The 2 Ingredients That Set New York Pizza Dough Apart


When you think of pizza, you think of three main ingredients: dough, sauce, and cheese. These three simple ingredients are the backbone of every good pizza and, like any dish, have their own unique variations from region to region and recipe to recipe. Many different chefs, restaurants, and recipes call for different methods of preparing the dough or the taste of the tomato sauce.

Take, for example, New York-style pizza. New York Eater best describes this style of pizza as being round, usually covered with cheese that covers the entirety of the pizza, and having a crispy, yet chewy thin crust– in short, what you usually think of when you think of a classic “pizzeria pizza.” Compare New York-style pizza’s flat form to that of Chicago-style, where the crust of the pizza is deeper and denser and is layered with hefty amounts of sauce, cheeses, and toppings that make it more of a “casserole” (via Aversano’s).

Differences in shape and size aside, it still seems that New York, Chicago, and all other styles of pizza share the same common ingredients of dough, sauce, and cheese, meaning that the only differences lie in how these pizzas are cooked. But does New York-style, the quintessential thin and tender pizza popular in pizzerias across the nation, have any “secret ingredients” in its dough that set it apart from its rivals?

Oil and sugar are two key components in New York pizza

The most basic ingredients of pizza dough include yeast, flour, water, and salt. While these are important ingredients in any good pizza dough recipe to be sure, New York-style pizza has two extra ingredients that help give its classic texture, taste, and “foldability.”

According to J. Kenji Lopez-Alt of Serious Eats, oil, when added to the dough, covers the granules of flour the dough is rolled in. This lowers the amount of gluten formed because, as King Arthur Baking explains, the resulting product would become tough and chewy. By keeping too much gluten from developing, the oil helps to keep the pizza light and tender, giving it that airy foldable crust rather than a dense bread-like consistency.

Sugar also plays a key role in the development of the pizza’s trademark texture and taste. The caramelization of the sugar within the dough helps to give the crust its golden-brown color, albeit without giving it too much of a sweet, sugary taste. Without sugar, the crust would brown unevenly in some places, leading to a pale, seemingly undercooked crust.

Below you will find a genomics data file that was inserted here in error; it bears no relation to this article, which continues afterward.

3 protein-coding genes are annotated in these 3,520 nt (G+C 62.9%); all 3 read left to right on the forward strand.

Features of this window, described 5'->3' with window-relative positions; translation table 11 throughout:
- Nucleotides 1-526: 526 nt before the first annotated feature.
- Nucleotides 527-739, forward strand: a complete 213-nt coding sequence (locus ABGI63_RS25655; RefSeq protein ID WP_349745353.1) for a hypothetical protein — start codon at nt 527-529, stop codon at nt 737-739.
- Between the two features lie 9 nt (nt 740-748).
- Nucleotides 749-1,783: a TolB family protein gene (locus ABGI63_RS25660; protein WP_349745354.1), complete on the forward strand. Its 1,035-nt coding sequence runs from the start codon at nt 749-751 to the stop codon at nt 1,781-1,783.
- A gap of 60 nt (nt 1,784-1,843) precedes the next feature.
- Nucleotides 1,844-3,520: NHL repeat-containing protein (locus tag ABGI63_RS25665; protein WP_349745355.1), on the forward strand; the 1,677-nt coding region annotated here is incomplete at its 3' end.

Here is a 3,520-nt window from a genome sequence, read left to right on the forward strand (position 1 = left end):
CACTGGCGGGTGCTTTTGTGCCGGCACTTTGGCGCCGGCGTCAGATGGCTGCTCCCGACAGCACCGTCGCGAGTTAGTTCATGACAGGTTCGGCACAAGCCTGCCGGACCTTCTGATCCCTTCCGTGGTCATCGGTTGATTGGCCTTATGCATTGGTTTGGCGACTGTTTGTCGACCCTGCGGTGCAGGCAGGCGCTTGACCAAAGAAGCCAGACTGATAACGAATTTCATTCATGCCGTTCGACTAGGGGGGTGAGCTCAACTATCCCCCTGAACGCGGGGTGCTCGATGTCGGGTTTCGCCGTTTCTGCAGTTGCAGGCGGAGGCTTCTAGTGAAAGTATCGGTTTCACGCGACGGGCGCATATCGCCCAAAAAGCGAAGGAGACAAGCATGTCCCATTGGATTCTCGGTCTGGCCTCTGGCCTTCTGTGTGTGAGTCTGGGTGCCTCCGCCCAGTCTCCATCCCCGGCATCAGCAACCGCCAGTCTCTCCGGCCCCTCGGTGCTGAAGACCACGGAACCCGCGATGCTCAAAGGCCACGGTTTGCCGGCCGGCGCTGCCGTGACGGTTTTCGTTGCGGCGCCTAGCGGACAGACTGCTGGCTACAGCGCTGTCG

Although sugar and oil give New York-style pizza its classic color and texture, there’s one more ingredient that helps separate this particular style of pizza from its predecessors.

New York-style pizzas also use low-moisture mozzarella

It goes without saying that nothing makes a New York-style pizza like taking the first bite of a slice and pulling a long string of hot melted cheese right off it. It’s this specific type of cheese that most New York-style pizzas use that make them so beloved: low-moisture mozzarella. But why use that one type of mozzarella rather than the fresh kind? Wouldn’t that be an insult to New York’s Italian roots?

According to Crust Kingdom, the reason most New York pizzerias use low-moisture mozzarella is not that there’s some prejudice against fresh mozzarella, but because the fresh stuff simply wouldn’t work on this type of pizza. New York-style pizza needs to spend a long time baking in the oven, something that fresh mozzarella wouldn’t be able to handle without melting and becoming watery.

Low-moisture mozzarella is also good for shredding, which is important if you want to cover the whole pizza in cheese rather than select spots. Low-moisture mozzarella, explains Pizzeria Locale, is just easier to use than fresh mozzarella and makes good-quality pizza without sacrificing too much.

Of course, this doesn’t mean that fresh mozzarella isn’t a good choice for making a pizza at home. Although it can be tricky, we’ll fill you in on the secret to using fresh mozzarella when making pizza.

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